Few games open as strongly as The Legend of the Skull Witch. Enchambered’s cabin of magic and evil was fueled with strong puzzles and just enough frights to make it intense and exciting without feeling terrifying.

A couple of gameflow issues notwithstanding, this was an incredible game from a strong company. The Legend of the Skull Witch was a remarkable world to puzzle through.

We highly recommend The Legend of the Skull Witch. If you’re anywhere in the region, take a trip to play it. We did; we were thrilled with that decision.

In-game: an effigy hanging from the wall with fire projected onto it.

Who is this for?

  • Adventure seekers
  • Story seekers
  • Puzzle lovers
  • Scenery snobs
  • Best for players with at least some experience
  • Players who don’t need to be a part of every puzzle

Why play?

  • Magical interactions
  • Detailed and immersive gamespace to explore
  • Use of effects

Story

Legend had it that a vile witch lived in the swamps outside of New Orleans. The tale told of her luring bewildered partygoers away… a mistake that they paid for with their lives.

We hadn’t bought into the stories, but two of our friends had disappeared during Mardi Gras. We’d tracked them to a rundown cabin in the middle of the swamp.

In-game: A tree with glowing tubes hanging from that function as the game's clock.

Setting

The Legend of the Skull Witch made an immediate impression. The multi-level set, staggering volume of details, animations, and how it all came together were arresting. Normally when I enter an escape room I immediately look for where to start. In The Legend of the Skull Witch, I stood there and looked at what Enchambered had built, not to start solving, but simply to take it all in.

Enchambered maintained that level of detail throughout the entire experience. The Legend of the Skull Witch was a little scarier than Enchambered’s The Whispering Halls. That intensity carried through to some of their set design and effects choices.

In-game: A wooden shelf containing magical ingredients.

Gameplay

Enchambered’s The Legend of the Skull Witch was a standard escape room with a moderate level of difficulty.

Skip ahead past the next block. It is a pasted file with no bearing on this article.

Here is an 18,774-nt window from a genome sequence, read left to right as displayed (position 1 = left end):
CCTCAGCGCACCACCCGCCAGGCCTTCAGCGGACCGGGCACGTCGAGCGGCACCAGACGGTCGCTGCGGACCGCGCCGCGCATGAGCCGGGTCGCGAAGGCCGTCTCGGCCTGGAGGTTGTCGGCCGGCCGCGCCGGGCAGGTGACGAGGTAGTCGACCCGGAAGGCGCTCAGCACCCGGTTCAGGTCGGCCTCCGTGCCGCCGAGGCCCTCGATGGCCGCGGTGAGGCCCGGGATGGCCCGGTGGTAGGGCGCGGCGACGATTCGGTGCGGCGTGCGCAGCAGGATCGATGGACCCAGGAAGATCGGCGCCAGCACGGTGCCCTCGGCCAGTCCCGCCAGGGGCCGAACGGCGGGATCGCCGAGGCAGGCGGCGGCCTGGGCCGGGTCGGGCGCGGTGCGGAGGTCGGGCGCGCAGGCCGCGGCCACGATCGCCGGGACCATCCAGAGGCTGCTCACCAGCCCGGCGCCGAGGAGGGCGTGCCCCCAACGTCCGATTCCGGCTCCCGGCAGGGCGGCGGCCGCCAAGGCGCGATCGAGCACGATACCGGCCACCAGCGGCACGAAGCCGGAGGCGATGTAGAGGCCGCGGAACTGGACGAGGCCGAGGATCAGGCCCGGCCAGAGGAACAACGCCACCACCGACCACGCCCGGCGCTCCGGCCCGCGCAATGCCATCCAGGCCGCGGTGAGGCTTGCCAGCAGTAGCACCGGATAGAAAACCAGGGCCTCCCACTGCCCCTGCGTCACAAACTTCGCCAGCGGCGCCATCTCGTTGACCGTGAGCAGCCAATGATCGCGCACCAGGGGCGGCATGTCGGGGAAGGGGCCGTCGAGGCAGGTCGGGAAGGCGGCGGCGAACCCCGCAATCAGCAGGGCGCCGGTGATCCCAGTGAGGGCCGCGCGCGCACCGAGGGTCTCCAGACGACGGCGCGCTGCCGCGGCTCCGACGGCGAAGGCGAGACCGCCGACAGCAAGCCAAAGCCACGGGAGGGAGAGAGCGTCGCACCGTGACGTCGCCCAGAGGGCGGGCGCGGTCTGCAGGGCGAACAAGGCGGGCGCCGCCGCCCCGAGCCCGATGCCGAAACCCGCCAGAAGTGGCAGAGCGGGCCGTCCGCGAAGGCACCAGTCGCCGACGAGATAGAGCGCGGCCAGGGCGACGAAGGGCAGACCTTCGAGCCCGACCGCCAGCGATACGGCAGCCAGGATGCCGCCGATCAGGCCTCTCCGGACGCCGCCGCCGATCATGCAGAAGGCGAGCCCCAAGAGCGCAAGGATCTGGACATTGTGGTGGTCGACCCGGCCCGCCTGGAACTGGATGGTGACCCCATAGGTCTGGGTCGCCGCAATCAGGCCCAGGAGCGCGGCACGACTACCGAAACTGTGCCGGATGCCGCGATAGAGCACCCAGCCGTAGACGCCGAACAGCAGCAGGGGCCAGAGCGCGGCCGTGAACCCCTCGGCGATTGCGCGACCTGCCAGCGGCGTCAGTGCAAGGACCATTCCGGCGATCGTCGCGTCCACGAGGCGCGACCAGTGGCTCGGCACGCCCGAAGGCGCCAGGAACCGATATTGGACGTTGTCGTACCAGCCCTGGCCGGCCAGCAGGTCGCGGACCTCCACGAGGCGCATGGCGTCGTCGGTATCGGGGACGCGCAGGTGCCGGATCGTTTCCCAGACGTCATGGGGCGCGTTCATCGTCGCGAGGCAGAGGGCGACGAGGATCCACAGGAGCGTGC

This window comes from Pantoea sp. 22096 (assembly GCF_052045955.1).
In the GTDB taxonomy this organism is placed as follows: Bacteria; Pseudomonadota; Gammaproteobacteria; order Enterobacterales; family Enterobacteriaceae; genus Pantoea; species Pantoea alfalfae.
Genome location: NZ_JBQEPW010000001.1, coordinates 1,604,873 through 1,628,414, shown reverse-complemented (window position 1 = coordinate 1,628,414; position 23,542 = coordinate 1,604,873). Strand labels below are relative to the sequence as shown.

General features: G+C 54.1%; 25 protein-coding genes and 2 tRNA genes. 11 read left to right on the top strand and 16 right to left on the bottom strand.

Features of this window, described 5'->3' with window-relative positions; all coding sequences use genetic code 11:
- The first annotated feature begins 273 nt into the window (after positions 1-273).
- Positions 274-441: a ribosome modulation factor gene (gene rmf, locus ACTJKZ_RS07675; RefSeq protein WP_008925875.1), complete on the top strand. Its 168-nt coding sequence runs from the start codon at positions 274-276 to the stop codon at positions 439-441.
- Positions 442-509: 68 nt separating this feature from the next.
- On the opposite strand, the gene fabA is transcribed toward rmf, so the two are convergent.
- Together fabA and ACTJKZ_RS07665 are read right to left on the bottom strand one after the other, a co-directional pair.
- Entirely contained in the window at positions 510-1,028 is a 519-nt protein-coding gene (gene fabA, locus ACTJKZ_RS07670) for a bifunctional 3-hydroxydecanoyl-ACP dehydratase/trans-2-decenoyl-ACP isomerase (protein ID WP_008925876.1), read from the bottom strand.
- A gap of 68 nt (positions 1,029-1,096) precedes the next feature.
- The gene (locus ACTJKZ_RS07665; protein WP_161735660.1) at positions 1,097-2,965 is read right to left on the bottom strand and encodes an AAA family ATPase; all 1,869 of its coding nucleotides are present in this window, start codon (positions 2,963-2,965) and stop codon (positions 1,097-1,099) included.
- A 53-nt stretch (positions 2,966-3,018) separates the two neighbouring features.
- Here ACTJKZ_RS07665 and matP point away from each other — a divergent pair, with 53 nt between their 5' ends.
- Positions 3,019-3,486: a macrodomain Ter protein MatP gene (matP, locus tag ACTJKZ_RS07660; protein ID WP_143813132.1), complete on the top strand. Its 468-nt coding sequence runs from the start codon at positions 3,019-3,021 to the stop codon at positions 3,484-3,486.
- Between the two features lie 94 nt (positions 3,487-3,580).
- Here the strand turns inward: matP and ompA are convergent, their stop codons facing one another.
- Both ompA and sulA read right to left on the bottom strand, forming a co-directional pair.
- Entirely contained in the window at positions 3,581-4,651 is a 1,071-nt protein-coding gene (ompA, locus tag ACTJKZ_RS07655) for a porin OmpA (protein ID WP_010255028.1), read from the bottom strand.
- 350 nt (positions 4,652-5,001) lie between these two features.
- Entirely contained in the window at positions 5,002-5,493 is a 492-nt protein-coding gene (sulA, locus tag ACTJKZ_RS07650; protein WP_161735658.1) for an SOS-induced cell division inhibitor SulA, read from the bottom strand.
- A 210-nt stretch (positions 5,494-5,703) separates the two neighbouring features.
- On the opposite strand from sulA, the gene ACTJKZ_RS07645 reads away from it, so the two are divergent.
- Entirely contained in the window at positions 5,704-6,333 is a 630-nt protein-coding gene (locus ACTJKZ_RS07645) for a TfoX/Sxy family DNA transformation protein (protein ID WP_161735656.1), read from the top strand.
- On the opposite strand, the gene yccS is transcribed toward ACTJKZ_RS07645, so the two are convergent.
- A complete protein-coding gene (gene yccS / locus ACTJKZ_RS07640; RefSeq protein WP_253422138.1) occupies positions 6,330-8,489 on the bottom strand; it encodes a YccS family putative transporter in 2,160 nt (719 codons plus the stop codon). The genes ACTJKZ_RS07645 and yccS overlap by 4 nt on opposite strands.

Core gameplay revolved around searching, observing, making connections, and puzzling.

In-game: a small creature holding a talisman.

Analysis

The Legend of the Skull Witch began with an imposing projection. It set the tone beautifully.

➕ From the get-go, The Legend of the Skull Witch offered a lot of options for exploration, from the gamespace to the details.

➖ The Legend of the Skull Witch relied too heavily on explanation. There would be an opportunity to make the puzzles more immediately approachable, letting players discover how to work the mechanisms through play.

➕ In place of locks – combination or magnetic – Enchambered built other input mechanisms. These interactive inputs also felt magical, and appropriate for the space.

➖ Too many puzzles resolved to the same digit structure. While this was mitigated by interesting inputs, we spent a bit too much time trying the same combination in multiple different locks. Small variation in digit structure would have smoothed over the game flow.

➖ We struggled with one puzzle that combined a lot of disparate information. It seemed we activated components out of order. It was frustrating when we couldn’t re-trigger information.

➕ The puzzles generally solved cleanly and were tangible. Although one overstayed its welcome, we enjoyed its mechanic. Many of the puzzles encouraged teamwork.

In-game: A wall of wooden masks and totems.

➕ Enchambered built effects that helped us feel the story – the desperate plight of the witch’s victims – as we played. It was haunting and impressive.

➕/➖ We appreciate a thematic and integrated gameclock. This one was beautifully worked into the set. Unfortunately, we didn’t understand the gameclock for what it was until after we’d won the game. That may have been on us… I’m really not sure.